An international group which supports more than 20 schools in England is giving a platform to a speaker about the “hidden dangers of challenging homophobia in primary schools”.
Christian Education Europe, which supports and provides curriculum material to 24 independent schools, will hear from a researcher called Brian Hadley in a speech entitled “society indoctrinating the innocent.”
It forms part of an event by Christian Education Europe which will take place on Saturday called “Unmasking Secular Education”.
Campaigners have said the speech is “incredibly disappointing” and warned it could enable hateful attitudes.
A spokesperson for Christian Concern, which speaks on behalf of Christian Education Europe and has also published Hadley’s book, said his talk was “just about asking questions” on government strategy.
“How does this show we’re homophobic? We certainly believe he’s got something worthwhile to say, and yes it’s about education, but it’s not directly about our schools. It’s his research.”
He added that delegates at Christian Education Europe, which also distributes the Accelerated Christian Education (ACE) curriculum, “may not agree with” Hadley’s words.
“All of our schools have anti-bullying policies. This speaker has done some research and is suggesting some dangers of the CHIPS scheme. We wouldn’t have someone who is pro-bullying.”
The Challenging Homophobia in Primary Schools (CHIPS) is a resource created by Andrew Moffat, a gay assistant headteacher in Birmingham who was forced to leave his post after a minority of religious parents complained about their children being taught by him three years ago.
The resource says “five-year-olds need to be taught that gay men, lesbian women, bisexual and trans people exist.”
Meanwhile, Hadley has contributed to a book called What are they teaching the children?, published by Christian Concern, that claims to “expose the way in which state education has become a vehicle for promoting secular and liberal beliefs about religion, morality and the family.”
Ten of the schools which use the Accelerated Christian Education curriculum received simultaneous Ofsted inspections in January this year – with nine downgraded to “inadequate” or requires improvement, including over failures to teach British values.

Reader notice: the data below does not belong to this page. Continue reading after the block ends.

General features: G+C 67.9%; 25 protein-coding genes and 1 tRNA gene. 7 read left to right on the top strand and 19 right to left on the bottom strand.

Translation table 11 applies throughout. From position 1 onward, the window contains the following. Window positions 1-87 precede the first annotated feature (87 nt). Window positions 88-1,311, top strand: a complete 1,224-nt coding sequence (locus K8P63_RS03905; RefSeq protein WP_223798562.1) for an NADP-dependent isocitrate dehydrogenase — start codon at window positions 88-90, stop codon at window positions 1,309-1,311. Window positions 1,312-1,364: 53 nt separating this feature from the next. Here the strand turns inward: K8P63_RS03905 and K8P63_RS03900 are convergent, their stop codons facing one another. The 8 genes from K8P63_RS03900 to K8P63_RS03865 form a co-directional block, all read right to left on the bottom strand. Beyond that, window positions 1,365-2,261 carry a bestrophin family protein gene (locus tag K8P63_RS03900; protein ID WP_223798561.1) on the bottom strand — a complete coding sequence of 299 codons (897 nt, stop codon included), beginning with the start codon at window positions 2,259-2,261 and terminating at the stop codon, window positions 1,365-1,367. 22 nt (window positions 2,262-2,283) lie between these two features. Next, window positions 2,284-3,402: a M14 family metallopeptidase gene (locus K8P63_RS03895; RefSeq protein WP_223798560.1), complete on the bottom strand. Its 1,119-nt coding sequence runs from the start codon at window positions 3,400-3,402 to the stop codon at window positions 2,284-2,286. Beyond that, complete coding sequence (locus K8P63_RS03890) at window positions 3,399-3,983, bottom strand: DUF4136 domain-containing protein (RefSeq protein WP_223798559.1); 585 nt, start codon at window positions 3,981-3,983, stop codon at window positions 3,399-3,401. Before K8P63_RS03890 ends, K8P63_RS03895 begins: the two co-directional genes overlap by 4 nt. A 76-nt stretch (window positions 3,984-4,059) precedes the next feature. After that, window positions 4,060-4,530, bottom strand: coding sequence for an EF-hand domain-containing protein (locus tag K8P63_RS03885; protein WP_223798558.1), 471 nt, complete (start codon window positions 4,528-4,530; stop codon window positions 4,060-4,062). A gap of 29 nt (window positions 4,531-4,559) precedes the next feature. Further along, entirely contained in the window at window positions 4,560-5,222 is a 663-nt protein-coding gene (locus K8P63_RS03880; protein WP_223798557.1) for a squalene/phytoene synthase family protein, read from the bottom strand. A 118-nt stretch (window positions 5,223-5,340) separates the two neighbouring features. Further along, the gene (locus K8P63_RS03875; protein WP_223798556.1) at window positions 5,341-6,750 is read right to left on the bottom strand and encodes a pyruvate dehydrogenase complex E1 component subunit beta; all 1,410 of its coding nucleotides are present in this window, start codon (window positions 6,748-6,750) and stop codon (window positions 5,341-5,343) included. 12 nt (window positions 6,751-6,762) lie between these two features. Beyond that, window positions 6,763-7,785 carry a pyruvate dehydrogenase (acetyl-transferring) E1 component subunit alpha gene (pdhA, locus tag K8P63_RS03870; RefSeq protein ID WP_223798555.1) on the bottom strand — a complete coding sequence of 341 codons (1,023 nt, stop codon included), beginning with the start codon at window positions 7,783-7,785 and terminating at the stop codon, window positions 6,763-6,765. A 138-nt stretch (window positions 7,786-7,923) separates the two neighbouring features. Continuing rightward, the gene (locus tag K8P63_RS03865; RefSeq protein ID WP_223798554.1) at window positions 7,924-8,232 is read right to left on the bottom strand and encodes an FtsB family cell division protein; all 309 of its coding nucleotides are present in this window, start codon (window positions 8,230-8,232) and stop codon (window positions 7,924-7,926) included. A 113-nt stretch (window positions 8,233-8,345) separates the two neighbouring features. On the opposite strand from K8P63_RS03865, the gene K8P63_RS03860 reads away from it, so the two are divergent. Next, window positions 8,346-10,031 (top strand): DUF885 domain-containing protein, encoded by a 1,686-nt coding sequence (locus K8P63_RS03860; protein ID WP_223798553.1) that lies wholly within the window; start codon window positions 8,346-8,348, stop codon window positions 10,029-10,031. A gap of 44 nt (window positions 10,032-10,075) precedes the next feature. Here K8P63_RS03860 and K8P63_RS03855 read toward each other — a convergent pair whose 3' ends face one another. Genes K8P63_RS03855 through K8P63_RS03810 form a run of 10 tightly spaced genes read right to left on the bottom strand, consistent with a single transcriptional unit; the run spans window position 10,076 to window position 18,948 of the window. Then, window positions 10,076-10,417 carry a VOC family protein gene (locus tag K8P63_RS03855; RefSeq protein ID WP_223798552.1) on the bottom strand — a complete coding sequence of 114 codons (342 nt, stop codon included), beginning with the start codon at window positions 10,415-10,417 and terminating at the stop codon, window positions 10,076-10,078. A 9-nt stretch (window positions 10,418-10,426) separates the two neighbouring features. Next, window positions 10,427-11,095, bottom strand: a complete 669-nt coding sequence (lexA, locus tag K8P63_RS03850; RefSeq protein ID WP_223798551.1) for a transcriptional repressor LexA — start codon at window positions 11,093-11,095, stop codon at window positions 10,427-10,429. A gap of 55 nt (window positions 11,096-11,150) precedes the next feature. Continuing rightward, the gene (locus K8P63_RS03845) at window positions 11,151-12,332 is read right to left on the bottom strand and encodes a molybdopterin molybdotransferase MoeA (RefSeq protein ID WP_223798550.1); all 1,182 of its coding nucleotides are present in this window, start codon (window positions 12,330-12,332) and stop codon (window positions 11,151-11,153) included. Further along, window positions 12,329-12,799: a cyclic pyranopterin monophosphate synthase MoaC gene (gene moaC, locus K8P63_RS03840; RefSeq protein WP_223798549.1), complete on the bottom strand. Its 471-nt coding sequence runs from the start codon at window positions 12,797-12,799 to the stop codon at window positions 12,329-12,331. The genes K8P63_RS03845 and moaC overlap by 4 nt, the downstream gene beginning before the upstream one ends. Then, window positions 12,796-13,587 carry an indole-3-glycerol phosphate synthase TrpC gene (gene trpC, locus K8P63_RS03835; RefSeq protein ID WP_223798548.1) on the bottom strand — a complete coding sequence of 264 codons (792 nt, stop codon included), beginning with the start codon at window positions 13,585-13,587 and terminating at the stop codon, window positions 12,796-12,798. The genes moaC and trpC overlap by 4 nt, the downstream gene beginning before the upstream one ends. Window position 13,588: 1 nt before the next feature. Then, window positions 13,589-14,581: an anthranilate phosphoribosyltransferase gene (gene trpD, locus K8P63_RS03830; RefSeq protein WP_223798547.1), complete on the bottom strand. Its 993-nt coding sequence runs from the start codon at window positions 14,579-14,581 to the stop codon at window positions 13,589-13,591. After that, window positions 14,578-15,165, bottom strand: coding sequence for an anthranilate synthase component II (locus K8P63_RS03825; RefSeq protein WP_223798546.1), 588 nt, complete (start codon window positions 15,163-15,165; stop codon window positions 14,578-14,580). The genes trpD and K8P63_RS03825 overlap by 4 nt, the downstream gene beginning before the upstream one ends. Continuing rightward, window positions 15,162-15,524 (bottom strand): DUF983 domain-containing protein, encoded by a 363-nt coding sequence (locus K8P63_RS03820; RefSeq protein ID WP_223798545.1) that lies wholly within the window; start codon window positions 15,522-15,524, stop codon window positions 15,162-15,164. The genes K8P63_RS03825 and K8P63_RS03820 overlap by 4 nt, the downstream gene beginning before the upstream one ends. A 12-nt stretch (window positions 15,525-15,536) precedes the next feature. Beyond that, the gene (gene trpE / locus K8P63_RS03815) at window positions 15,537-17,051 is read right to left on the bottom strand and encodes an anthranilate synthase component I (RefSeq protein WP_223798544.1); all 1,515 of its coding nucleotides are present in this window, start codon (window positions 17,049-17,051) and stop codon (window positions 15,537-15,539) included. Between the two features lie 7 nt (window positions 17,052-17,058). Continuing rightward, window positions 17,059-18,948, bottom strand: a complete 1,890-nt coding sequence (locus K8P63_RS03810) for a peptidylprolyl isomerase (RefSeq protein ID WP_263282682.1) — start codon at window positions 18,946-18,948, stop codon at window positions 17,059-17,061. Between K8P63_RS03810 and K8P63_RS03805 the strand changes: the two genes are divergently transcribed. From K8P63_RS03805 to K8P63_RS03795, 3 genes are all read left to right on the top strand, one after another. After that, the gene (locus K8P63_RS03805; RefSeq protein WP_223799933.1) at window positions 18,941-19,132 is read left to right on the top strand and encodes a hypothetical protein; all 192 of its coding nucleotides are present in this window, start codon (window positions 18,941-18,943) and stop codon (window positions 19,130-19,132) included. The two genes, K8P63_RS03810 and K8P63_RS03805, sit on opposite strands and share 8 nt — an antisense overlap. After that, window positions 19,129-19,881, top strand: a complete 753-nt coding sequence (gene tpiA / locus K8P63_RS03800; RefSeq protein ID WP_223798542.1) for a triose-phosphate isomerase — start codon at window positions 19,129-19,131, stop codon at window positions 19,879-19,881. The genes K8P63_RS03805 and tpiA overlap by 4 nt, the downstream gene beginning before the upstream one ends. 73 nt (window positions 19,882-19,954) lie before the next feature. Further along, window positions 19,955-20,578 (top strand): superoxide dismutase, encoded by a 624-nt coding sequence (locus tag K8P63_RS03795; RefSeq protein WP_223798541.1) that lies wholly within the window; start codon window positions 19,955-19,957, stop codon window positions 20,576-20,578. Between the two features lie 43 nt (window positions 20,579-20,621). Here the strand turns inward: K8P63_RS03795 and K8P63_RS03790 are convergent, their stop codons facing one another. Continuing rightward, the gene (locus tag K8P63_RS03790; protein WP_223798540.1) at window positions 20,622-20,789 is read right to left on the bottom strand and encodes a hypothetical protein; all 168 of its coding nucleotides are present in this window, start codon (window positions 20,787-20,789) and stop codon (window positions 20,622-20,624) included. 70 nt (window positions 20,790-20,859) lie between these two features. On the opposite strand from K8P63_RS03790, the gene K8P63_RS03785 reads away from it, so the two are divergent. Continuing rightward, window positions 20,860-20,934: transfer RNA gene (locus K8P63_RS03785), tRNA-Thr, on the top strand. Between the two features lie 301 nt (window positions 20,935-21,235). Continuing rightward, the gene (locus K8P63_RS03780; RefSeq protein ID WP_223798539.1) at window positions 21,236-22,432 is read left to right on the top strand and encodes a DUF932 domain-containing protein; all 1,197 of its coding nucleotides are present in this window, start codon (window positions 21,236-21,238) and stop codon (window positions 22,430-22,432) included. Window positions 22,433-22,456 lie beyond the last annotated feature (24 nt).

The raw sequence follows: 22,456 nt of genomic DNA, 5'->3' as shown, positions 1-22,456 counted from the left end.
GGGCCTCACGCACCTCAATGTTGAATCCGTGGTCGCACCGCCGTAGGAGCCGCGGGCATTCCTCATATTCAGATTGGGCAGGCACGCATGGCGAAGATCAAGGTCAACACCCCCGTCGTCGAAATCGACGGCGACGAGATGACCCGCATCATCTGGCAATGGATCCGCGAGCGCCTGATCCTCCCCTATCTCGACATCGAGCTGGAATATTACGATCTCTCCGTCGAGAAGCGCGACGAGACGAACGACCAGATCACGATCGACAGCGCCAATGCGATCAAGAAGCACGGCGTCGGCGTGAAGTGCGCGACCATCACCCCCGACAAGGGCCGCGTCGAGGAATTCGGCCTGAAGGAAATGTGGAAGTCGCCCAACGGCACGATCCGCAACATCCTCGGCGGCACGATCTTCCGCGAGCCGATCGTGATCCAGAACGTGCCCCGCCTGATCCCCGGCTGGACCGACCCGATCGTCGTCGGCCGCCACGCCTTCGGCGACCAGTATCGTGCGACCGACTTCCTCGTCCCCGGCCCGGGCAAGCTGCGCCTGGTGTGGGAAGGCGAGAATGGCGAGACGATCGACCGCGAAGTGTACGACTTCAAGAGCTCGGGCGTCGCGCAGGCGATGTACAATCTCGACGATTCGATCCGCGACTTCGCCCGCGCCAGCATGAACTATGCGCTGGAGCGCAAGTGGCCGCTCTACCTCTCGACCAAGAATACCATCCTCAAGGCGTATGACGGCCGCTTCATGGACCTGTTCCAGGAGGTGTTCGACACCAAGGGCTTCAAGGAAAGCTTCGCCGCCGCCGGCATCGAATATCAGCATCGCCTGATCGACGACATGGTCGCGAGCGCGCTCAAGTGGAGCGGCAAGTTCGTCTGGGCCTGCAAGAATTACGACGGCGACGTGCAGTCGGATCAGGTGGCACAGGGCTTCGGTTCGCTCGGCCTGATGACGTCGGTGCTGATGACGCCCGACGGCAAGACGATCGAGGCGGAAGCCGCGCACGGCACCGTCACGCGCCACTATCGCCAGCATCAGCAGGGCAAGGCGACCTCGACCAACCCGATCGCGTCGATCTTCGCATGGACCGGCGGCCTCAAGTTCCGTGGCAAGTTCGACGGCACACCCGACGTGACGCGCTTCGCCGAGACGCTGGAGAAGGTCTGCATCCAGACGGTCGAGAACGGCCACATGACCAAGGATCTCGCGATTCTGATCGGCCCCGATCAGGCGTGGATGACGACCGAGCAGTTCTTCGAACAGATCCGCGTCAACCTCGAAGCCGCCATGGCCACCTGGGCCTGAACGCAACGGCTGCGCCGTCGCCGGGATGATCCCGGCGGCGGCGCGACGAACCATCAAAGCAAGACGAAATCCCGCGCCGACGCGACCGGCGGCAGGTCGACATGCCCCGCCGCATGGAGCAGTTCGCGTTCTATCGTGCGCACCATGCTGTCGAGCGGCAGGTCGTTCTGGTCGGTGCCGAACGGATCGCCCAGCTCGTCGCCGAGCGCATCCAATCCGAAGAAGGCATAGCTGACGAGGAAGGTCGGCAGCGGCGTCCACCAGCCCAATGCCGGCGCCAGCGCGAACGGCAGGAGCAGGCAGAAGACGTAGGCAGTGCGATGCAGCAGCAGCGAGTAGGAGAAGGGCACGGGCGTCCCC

At the time, the chief executive of Christian Concern, Andrea Williams, said the inspections were “part of an agenda against these schools” by Ofsted.
We’re incredibly disappointed by this
She said “these schools have a very strong Christian ethos in the way they teach about marriage, morality and science”, confirming that same-sex marriages were not taught in the schools.
Chris McGovern, a former principal and chair of the Campaign for Real Education, which argues for a traditional education, said schools needed to “respect the viewpoint of some faith communities” that teaching children about gay people could be “robbing children of their childhood.”
He said it could “even cause trauma for some young children”, and that government policy should be tolerant of different religious views.
Another speaker at the event is Sylvia Baker, co-founder of the Christian Schools Trust, which runs 27 independent schools in England.
Sue Sanders, chair of pro-LGBT education charity School’s Out, told Schools Week the conference was in danger of promoting discriminatory and hateful attitudes.
“We’re incredibly disappointed by this.
“There has been a huge rise in homophobic hate crime since Brexit, and schools need to be very careful that how they present any attitudes to any minority group does not support prejudice against them.”
Her words were echoed by a spokesperson for the British Humanist Association, who welcomed Ofsted’s recent inspections of schools using the ACE curriculum but said they still needed more “scrutiny”.
“The details of this conference suggest that there’s still a lot of work to do in getting these schools to change their approach.”
Guidance to Ofsted inspectors on homophobic and transphobic bullying in 2013 recommended asking pupils whether they “had any lessons about different types of families” or learnt from teachers that the word “gay” meant “something rubbish or wrong”.
When asked about Christian Education Europe’s speaker, a spokesperson for Ofsted told Schools Week that all schools had a responsibility to “prepare pupils for life in modern Britain” and were “expected to provide a broad curriculum, which teaches respect and tolerance towards everyone.”
The Department for Education (DfE) added it was committed to tackling homophobic and transphobic bullying and had made £3 million available for that task from 2016 to 2019.